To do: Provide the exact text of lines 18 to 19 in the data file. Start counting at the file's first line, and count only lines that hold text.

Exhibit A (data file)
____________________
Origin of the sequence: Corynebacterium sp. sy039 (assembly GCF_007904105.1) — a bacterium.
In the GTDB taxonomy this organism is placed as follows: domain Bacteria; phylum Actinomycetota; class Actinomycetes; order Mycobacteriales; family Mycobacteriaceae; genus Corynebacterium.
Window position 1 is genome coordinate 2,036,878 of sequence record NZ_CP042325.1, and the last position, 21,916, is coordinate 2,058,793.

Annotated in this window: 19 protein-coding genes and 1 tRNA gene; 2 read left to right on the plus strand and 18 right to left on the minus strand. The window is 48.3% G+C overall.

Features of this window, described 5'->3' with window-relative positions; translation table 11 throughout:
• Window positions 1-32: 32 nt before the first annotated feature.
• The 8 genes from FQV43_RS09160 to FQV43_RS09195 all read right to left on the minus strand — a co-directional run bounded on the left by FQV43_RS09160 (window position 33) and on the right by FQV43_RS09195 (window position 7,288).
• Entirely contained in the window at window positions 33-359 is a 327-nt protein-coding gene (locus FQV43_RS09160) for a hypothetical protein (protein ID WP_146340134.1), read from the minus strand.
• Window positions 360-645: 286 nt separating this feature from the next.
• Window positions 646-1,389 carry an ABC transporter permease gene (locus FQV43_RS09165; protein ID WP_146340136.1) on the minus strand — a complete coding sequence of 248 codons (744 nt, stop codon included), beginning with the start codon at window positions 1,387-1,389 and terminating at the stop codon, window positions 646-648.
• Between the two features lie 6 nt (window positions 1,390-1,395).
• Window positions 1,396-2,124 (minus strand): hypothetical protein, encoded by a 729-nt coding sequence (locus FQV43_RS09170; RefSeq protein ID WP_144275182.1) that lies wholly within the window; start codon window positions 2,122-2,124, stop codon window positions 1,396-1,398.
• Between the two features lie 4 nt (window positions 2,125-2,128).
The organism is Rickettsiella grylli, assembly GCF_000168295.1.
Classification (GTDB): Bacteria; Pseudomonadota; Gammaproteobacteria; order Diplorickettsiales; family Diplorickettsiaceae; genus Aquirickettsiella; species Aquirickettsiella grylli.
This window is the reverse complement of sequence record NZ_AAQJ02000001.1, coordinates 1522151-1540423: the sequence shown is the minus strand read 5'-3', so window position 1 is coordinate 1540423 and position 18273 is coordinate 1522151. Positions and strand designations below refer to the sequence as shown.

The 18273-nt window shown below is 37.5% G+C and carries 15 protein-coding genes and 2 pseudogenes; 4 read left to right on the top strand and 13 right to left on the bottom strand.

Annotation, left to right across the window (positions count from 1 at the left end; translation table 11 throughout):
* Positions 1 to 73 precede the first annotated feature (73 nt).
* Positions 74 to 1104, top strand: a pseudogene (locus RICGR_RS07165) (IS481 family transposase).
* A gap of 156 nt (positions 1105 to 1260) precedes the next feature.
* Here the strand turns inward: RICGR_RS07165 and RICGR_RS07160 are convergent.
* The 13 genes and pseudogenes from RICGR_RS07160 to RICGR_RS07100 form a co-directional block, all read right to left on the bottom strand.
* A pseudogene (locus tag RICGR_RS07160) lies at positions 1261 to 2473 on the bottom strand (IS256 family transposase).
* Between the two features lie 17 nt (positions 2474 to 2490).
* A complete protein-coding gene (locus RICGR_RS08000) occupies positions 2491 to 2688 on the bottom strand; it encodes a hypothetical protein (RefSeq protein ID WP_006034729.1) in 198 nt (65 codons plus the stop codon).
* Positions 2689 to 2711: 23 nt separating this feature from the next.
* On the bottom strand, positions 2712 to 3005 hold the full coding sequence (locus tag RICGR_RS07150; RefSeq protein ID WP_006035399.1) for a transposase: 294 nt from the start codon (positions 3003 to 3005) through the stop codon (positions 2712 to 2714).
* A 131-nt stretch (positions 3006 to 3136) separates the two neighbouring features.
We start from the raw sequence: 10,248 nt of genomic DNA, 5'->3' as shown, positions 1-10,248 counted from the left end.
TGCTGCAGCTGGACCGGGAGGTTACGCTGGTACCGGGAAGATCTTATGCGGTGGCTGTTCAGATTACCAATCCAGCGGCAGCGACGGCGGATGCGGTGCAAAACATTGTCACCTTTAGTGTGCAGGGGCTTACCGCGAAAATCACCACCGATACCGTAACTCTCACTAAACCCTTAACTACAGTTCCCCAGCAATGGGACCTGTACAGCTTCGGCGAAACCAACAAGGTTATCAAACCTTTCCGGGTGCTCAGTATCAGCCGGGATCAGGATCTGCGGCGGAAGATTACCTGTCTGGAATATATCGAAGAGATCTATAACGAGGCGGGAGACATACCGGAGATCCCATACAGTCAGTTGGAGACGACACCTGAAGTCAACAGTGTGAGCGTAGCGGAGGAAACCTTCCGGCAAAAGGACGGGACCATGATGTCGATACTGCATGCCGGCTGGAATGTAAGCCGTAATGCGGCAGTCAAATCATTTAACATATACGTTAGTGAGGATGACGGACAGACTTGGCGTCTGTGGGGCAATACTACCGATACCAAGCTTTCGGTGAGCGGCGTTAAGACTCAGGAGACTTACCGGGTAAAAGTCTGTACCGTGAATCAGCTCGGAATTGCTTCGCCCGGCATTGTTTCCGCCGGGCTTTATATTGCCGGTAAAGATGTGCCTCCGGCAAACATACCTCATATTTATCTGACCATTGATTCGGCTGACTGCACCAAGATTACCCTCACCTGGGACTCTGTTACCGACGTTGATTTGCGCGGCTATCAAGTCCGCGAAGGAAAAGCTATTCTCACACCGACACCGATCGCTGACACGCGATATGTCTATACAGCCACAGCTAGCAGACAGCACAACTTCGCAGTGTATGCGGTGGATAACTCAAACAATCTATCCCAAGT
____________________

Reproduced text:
Annotation, left to right across the window (positions count from 1 at the left end; translation table 11 throughout):
* Positions 1 to 73 precede the first annotated feature (73 nt).